One of the fundraisers at the Reserve is an 'Adopt a Bird' program. When a bird is banded, a picture is taken and people can 'adopt' that bird with a donation. Here Larry is taking a picture of an indigo bunting for the 'Adopt a Bird' adoption board.

Name:  Larry taking an 'adopt a bird' pic 5-24-11 B.jpg
Views: 301
Size:  64.4 KB

A newly-banded chipping sparrow shortly before release:

Name:  Chipping sparrow, ready to go 5-24-11.jpg
Views: 302
Size:  56.1 KB

And at release...

Name:  Chipping sparrow abstract 5-24-11.jpg
Views: 301
Size:  38.9 KB
__________________
"We are--each of us--dying; it's how we live in the meantime that makes the difference."

"It's not what you gather, but what you scatter that tells what kind of life you have lived!"

"Be kinder than necessary, for everyone you meet is fighting some kind of battle."
Reply With Quote
  #5  
Old May 27th, 2011, 02:00 PM
hazelrunpack's Avatar
hazelrunpack hazelrunpack is offline
The Pack's Head Servant
Chopper Challenge Champion, Mini KickUps Champion, Bugz Champion, Snakeman Steve Champion, Shape Game Champion, Mumu Champion, Mouse Race Champion
 
Join Date: Oct 2006
Location: Just east of the Hazelnut Patch, Wisconsin
Posts: 50,049
We captured a lot of rose-breasted grosbeaks. The banding crew's record one-day total prior to this was 15 banded. They banded 64 here and didn't recapture any I saw five at the feeders this morning that had no band at all...so we missed a few.

Have a mentioned that we have a lot of rose-breasted grosbeaks here?

Karen retrieves a grosbeak from the net:

Name:  Karen untangling a rose-breasted grosbeak fem 5-24-11.jpg
Views: 294
Size:  68.3 KB

See the peachy color under the wing? This one is a female. The males have a rosy-pink patch there instead.

Name:  A beautiful female grosbeak 5-24-11.jpg
Views: 283
Size:  47.2 KB

Karen about to release a male rose-breasted grosbeak after banding.

Name:  Mesmerized 5-24-11.jpg
Views: 284
Size:  55.0 KB
__________________
"We are--each of us--dying; it's how we live in the meantime that makes the difference."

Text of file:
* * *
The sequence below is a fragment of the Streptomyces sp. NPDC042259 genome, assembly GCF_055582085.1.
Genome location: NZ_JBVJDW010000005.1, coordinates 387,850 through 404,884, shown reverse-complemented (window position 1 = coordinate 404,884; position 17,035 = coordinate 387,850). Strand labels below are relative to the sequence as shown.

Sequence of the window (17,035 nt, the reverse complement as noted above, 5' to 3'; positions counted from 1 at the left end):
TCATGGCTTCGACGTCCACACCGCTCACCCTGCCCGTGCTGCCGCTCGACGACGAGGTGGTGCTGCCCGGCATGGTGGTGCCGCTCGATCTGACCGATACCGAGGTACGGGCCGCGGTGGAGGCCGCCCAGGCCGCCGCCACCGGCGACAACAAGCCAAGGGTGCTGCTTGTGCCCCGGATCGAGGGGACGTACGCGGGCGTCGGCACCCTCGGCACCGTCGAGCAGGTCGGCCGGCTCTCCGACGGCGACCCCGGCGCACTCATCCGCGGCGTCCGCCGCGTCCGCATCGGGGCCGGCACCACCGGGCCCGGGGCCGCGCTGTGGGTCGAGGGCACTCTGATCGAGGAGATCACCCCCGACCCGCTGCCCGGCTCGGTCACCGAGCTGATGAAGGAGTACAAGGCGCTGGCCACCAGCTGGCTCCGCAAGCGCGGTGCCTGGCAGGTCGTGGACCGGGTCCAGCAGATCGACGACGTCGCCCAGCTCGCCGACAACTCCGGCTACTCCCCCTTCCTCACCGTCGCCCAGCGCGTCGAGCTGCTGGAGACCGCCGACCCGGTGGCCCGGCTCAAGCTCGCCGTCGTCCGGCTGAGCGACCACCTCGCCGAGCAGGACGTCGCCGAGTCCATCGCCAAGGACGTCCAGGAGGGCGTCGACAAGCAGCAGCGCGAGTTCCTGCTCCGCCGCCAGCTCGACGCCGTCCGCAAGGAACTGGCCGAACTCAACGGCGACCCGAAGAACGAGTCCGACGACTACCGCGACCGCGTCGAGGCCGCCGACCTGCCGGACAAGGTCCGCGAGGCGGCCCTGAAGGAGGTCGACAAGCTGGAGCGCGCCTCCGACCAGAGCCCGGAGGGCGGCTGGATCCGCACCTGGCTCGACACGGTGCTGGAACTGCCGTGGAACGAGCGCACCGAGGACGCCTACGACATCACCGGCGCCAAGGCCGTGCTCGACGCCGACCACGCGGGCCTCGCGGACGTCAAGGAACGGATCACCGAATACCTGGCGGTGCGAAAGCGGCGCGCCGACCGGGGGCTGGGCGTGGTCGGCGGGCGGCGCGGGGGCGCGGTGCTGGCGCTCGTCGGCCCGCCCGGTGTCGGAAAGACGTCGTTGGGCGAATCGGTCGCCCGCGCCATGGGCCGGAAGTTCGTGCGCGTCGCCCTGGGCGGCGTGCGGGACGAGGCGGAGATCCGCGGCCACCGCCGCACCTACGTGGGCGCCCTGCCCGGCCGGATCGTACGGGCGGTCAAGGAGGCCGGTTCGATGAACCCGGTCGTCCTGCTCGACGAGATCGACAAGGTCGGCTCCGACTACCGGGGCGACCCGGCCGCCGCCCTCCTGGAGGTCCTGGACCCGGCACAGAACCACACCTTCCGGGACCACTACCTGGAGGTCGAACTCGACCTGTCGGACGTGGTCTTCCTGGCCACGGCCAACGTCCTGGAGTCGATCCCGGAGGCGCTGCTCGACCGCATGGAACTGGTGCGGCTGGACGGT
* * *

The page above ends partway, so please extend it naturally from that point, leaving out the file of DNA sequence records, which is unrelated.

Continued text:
"It's not what you gather, but what you scatter that tells what kind of life you have lived!"

"Be kinder than necessary, for everyone you meet is fighting some kind of battle."
Reply With Quote
  #6  
Old May 27th, 2011, 02:02 PM
hazelrunpack's Avatar
hazelrunpack hazelrunpack is offline
The Pack's Head Servant
Chopper Challenge Champion, Mini KickUps Champion, Bugz Champion, Snakeman Steve Champion, Shape Game Champion, Mumu Champion, Mouse Race Champion
 
Join Date: Oct 2006
Location: Just east of the Hazelnut Patch, Wisconsin
Posts: 50,049
Banding yet another grosbeak:

Name:  Banding one of the 64 rose-breasted grosbeaks caught today 5-24-11.jpg
Views: 278
Size:  84.5 KB

A little disheveled after banding, but none the worse for wear:

Name:  A handsome male grosbeak 5-24-11.jpg
Views: 279
Size:  64.4 KB

And a shot of the rosy underwing of a male:

Name:  Rose-breasted grosbeak 5-24-11 A.jpg
Views: 281
Size:  56.7 KB
__________________
"We are--each of us--dying; it's how we live in the meantime that makes the difference."

"It's not what you gather, but what you scatter that tells what kind of life you have lived!"

"Be kinder than necessary, for everyone you meet is fighting some kind of battle."
Reply With Quote
Reply

Thread Tools
Display Modes

Posting Rules
You may not post new threads
You may not post replies
You may not post attachments
You may not edit your posts

BB code is On
Smilies are On
[IMG] code is On
HTML code is Off


Forum Terms of Use

  • All Bulletin Board Posts are for personal/non-commercial use only.
  • Self-promotion and/or promotion in general is prohibited.
  • Debate is healthy but profane and deliberately rude posts will be deleted.
  • Posters not following the rules will be banned at the Admins' discretion.
  • Read the Full Forum Rules

Forum Details

  • Powered by vBulletin® Version 3.8.8
    Copyright ©2000 - 2014, vBulletin Solutions, Inc.
    vBulletin Optimisation by vB Optimise (Reduced on this page: MySQL 0%).
  • All times are GMT -5. The time now is 11:40 AM.